By summer 2020, FCS selected Canvas as an LMS and leaned into its Microsoft license, switching all schools to Microsoft Teams for synchronous instruction. The tech shift also required more professional development meant to ensure that all educators — from early adopters to ed tech novices — could effectively use the tools for instruction.
“Although the technology tools were there, some had never used them before. So, having to take what you would normally do in a face-to-face classroom and then convert that to remote teaching overnight — without ever having done it before — that’s a big lift,” says Heather Van Looy, the district’s director of instructional technology.
As it turns out, FCS was not alone. According to a 2020 GBH Education survey of more than 1,900 educators nationwide, “only 66 percent of teachers reported being very or extremely confident in using digital media services for teaching after the pandemic-prompted shift to remote learning.”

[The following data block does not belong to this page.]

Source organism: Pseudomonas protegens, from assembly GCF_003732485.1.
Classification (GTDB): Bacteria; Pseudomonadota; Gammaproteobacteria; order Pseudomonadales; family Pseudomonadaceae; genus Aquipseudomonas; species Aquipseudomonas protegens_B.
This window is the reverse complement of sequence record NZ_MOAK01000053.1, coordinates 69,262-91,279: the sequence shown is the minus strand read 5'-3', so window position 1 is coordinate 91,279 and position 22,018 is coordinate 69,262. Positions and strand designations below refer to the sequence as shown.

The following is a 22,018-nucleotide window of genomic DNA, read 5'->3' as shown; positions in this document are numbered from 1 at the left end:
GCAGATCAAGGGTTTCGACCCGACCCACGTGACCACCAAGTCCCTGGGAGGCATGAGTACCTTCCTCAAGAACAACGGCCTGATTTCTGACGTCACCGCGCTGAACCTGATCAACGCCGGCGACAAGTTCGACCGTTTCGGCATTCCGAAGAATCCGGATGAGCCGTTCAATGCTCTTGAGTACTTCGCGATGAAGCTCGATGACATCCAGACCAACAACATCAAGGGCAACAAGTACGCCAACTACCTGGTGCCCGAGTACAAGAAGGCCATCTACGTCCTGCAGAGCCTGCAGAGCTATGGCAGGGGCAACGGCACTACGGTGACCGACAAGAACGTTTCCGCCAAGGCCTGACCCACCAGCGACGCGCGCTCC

In addition, the survey found that 13 percent of teachers started using K–12 ed tech only after the pandemic-related school closures. And for schools that remained partially open, teachers also had another concern: Simultaneously instructing two sets of students (remote and in-person) became a huge challenge that some districts resolved by creating separate, stand-alone virtual academies.
Integrate Ed Tech Tools with Key Professional Development
Regardless of classroom setup, school districts need to help teachers gain confidence using ed tech. Instructional technology coaches are key to that effort, says Mindy Frisbee, senior director of learning partnerships at the International Society for Technology in Education (ISTE). When it comes to creating effective ed tech training, it’s critical that educators not only know the fundamentals of how to use a tool but also understand why and when to use it, she says.